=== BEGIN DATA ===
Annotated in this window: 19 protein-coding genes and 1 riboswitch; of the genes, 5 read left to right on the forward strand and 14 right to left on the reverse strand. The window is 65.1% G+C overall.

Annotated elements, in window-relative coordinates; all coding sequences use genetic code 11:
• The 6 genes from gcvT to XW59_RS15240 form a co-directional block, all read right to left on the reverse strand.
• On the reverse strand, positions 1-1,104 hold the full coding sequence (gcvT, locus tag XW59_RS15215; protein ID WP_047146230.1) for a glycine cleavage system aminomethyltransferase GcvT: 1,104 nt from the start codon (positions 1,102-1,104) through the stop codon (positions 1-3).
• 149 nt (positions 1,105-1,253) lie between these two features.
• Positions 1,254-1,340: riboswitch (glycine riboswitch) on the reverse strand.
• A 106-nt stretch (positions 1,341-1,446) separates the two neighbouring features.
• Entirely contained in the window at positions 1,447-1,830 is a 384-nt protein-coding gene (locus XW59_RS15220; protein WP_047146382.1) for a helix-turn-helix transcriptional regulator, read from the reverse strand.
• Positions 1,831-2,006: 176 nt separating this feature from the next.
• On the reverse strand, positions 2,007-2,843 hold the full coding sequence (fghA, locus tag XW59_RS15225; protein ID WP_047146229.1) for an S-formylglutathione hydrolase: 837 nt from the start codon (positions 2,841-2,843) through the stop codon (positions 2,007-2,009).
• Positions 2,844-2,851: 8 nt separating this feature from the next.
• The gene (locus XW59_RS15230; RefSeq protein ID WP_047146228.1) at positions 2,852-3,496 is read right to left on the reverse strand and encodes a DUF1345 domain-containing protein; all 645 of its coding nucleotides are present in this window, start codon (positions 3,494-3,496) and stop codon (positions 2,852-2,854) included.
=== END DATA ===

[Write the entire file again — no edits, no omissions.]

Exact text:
Annotated in this window: 19 protein-coding genes and 1 riboswitch; of the genes, 5 read left to right on the forward strand and 14 right to left on the reverse strand. The window is 65.1% G+C overall.

Annotated elements, in window-relative coordinates; all coding sequences use genetic code 11:
• The 6 genes from gcvT to XW59_RS15240 form a co-directional block, all read right to left on the reverse strand.
• On the reverse strand, positions 1-1,104 hold the full coding sequence (gcvT, locus tag XW59_RS15215; protein ID WP_047146230.1) for a glycine cleavage system aminomethyltransferase GcvT: 1,104 nt from the start codon (positions 1,102-1,104) through the stop codon (positions 1-3).
• 149 nt (positions 1,105-1,253) lie between these two features.
• Positions 1,254-1,340: riboswitch (glycine riboswitch) on the reverse strand.
• A 106-nt stretch (positions 1,341-1,446) separates the two neighbouring features.
• Entirely contained in the window at positions 1,447-1,830 is a 384-nt protein-coding gene (locus XW59_RS15220; protein WP_047146382.1) for a helix-turn-helix transcriptional regulator, read from the reverse strand.
• Positions 1,831-2,006: 176 nt separating this feature from the next.
• On the reverse strand, positions 2,007-2,843 hold the full coding sequence (fghA, locus tag XW59_RS15225; protein ID WP_047146229.1) for an S-formylglutathione hydrolase: 837 nt from the start codon (positions 2,841-2,843) through the stop codon (positions 2,007-2,009).
• Positions 2,844-2,851: 8 nt separating this feature from the next.
• The gene (locus XW59_RS15230; RefSeq protein ID WP_047146228.1) at positions 2,852-3,496 is read right to left on the reverse strand and encodes a DUF1345 domain-containing protein; all 645 of its coding nucleotides are present in this window, start codon (positions 3,494-3,496) and stop codon (positions 2,852-2,854) included.